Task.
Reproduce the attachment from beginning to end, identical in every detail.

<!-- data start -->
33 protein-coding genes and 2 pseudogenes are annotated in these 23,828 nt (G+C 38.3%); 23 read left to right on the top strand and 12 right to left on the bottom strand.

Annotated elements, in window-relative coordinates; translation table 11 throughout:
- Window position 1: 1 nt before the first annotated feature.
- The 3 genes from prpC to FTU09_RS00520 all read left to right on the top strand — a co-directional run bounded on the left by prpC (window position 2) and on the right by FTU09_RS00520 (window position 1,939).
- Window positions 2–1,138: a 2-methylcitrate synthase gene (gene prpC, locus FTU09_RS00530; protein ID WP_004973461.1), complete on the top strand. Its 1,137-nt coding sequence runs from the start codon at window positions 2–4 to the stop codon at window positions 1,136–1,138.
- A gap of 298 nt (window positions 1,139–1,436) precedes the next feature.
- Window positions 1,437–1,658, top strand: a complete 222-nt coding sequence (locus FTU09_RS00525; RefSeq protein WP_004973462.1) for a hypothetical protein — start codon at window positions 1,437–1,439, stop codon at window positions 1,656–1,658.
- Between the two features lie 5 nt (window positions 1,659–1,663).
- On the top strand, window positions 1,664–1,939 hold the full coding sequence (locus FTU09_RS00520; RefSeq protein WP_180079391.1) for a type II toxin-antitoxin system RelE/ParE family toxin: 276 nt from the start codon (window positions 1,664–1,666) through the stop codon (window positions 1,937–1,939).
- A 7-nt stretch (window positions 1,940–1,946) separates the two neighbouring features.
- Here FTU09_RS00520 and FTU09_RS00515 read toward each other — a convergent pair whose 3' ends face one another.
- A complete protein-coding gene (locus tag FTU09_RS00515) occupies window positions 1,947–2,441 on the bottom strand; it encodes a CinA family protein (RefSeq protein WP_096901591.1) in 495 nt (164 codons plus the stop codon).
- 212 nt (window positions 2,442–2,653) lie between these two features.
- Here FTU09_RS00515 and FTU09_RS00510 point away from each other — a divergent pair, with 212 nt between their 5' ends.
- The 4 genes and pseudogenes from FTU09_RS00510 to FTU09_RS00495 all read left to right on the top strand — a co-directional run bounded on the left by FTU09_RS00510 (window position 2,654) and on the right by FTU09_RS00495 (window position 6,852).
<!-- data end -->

33 protein-coding genes and 2 pseudogenes are annotated in these 23,828 nt (G+C 38.3%); 23 read left to right on the top strand and 12 right to left on the bottom strand.

Annotated elements, in window-relative coordinates; translation table 11 throughout:
- Window position 1: 1 nt before the first annotated feature.
- The 3 genes from prpC to FTU09_RS00520 all read left to right on the top strand — a co-directional run bounded on the left by prpC (window position 2) and on the right by FTU09_RS00520 (window position 1,939).
- Window positions 2–1,138: a 2-methylcitrate synthase gene (gene prpC, locus FTU09_RS00530; protein ID WP_004973461.1), complete on the top strand. Its 1,137-nt coding sequence runs from the start codon at window positions 2–4 to the stop codon at window positions 1,136–1,138.
- A gap of 298 nt (window positions 1,139–1,436) precedes the next feature.
- Window positions 1,437–1,658, top strand: a complete 222-nt coding sequence (locus FTU09_RS00525; RefSeq protein WP_004973462.1) for a hypothetical protein — start codon at window positions 1,437–1,439, stop codon at window positions 1,656–1,658.
- Between the two features lie 5 nt (window positions 1,659–1,663).
- On the top strand, window positions 1,664–1,939 hold the full coding sequence (locus FTU09_RS00520; RefSeq protein WP_180079391.1) for a type II toxin-antitoxin system RelE/ParE family toxin: 276 nt from the start codon (window positions 1,664–1,666) through the stop codon (window positions 1,937–1,939).
- A 7-nt stretch (window positions 1,940–1,946) separates the two neighbouring features.
- Here FTU09_RS00520 and FTU09_RS00515 read toward each other — a convergent pair whose 3' ends face one another.
- A complete protein-coding gene (locus tag FTU09_RS00515) occupies window positions 1,947–2,441 on the bottom strand; it encodes a CinA family protein (RefSeq protein WP_096901591.1) in 495 nt (164 codons plus the stop codon).
- 212 nt (window positions 2,442–2,653) lie between these two features.
- Here FTU09_RS00515 and FTU09_RS00510 point away from each other — a divergent pair, with 212 nt between their 5' ends.
- The 4 genes and pseudogenes from FTU09_RS00510 to FTU09_RS00495 all read left to right on the top strand — a co-directional run bounded on the left by FTU09_RS00510 (window position 2,654) and on the right by FTU09_RS00495 (window position 6,852).